Four days later, Em Ramser was greeting students in the hallway when another teacher approached and asked, “Are you OK?”
Ramser didn’t know what she was talking about. Then the colleague handed Ramser her phone, showing an article headlined, “Bombshell Claims of GCISD Teacher Misconduct.”
After scrolling, Ramser realized the story was about her, and she started to cry.
Sharla had spoken to the Dallas Express, a conservative news site published by a local hotel magnate. The article quoted Sharla and an email she’d written to Fingers, Grapevine’s principal, that summer, amid her custody dispute.
In the email, Sharla told Fingers that Ramser had “infected” her child with a dangerous ideology and encouraged Ren to change genders. Sharla also alleged that Ramser had a personal library of LGBTQ books, including “The Prince and the Dressmaker,” that she passed around to indoctrinate students.
The article linked to Ramser’s social media and personal website and noted that she identified as queer.
Ramser was shaking as she read.
“It felt like being plunged into an ice bath,” she said, “and you can’t catch your breath.”
Someone offered to watch Ramser’s class, and she headed to Fingers’ office. He told her to make lesson plans and to head home.
For days afterward, a substitute ran her classes. All year, she’d seen news coverage of right-wing militias like the Proud Boys protesting with AR-15s outside of family friendly drag performances, including in Dallas. She was worried that someone like that might show up at her house, or at school.
Parents were sharing the article on community Facebook pages, where some users left comments suggesting Ramser should be arrested or fired.
“This woman has no business being near children,” one parent wrote.
“Time to take out the trash,” wrote another.
It didn’t help, Ramser said, that the school district had issued a statement in response to Sharla’s allegations that failed to note it had already investigated and found the teacher had done nothing wrong.
As Ramser’s email filled up with threatening messages accusing her of sexually “grooming” children, she said she couldn’t bring herself to get out of bed. One person wrote to say they hoped Ramser got monkeypox and died. Someone else spammed her inbox with links to porn sites. Her mother noticed the toll the harassment was taking, at one point bluntly telling her daughter, “If you kill yourself, I’m going to sue that school district.”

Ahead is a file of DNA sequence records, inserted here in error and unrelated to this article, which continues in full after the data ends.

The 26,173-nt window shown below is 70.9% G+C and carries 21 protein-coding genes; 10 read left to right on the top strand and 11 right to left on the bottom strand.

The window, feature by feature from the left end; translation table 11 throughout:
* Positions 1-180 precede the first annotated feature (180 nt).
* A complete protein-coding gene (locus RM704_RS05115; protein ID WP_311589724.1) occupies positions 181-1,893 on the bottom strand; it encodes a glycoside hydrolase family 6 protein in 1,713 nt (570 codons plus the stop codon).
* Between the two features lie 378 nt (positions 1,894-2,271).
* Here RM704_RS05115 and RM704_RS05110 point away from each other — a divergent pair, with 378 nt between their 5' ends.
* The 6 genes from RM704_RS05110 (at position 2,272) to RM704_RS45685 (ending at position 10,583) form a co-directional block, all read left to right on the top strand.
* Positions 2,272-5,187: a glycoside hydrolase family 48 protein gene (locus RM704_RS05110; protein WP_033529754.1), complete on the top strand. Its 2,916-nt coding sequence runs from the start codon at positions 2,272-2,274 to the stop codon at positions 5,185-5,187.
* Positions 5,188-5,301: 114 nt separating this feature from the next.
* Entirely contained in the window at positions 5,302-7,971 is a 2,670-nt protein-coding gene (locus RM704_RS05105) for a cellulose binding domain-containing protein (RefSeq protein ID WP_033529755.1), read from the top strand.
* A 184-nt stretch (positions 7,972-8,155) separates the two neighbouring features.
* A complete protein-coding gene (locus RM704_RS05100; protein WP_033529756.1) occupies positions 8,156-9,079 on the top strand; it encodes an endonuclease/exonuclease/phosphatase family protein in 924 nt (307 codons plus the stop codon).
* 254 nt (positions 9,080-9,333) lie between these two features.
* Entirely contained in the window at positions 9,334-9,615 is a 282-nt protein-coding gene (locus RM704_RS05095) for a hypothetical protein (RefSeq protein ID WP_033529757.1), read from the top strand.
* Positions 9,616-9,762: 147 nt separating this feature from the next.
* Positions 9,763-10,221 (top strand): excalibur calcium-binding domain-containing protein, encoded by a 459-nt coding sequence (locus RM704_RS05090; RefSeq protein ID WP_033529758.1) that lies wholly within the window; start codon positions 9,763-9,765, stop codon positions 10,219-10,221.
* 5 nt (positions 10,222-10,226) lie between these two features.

A few days after the article was published, Ramser asked Fingers and other school leaders to put out a new statement defending her. The principal told Ramser he supported the idea, but the decision would rest with senior administrators who answered directly to the school board.
In the meantime, Fingers advised Ramser to remove rainbow pride stickers from the nameplate outside her classroom and any other decorations that might signal anything about her identity or personal beliefs. Fingers, who’s Black, made the recommendation during a phone call, which Ramser recorded.
“I don’t have a Black Lives Matter poster,” Fingers told Ramser. “I don’t have a GSA flag. I don’t have anything. … I’m not giving any extra ammunition, because I love all kids.”
Ramser reluctantly removed the rainbow stickers, but the district never put out a new statement.
Fingers didn’t respond to interview requests. In response to written questions about Ramser’s case, a Grapevine-Colleyville spokesperson said the district does not share findings of personnel investigations and “has always remained committed to serving and supporting all students, families and staff, and ensuring that they feel safe and welcome.”
Ramser thought about quitting, but she ultimately decided to return to class the following week. She worried about the message resigning midschool year might send to students.
“I didn’t want to show them that when things are hard, you hide.”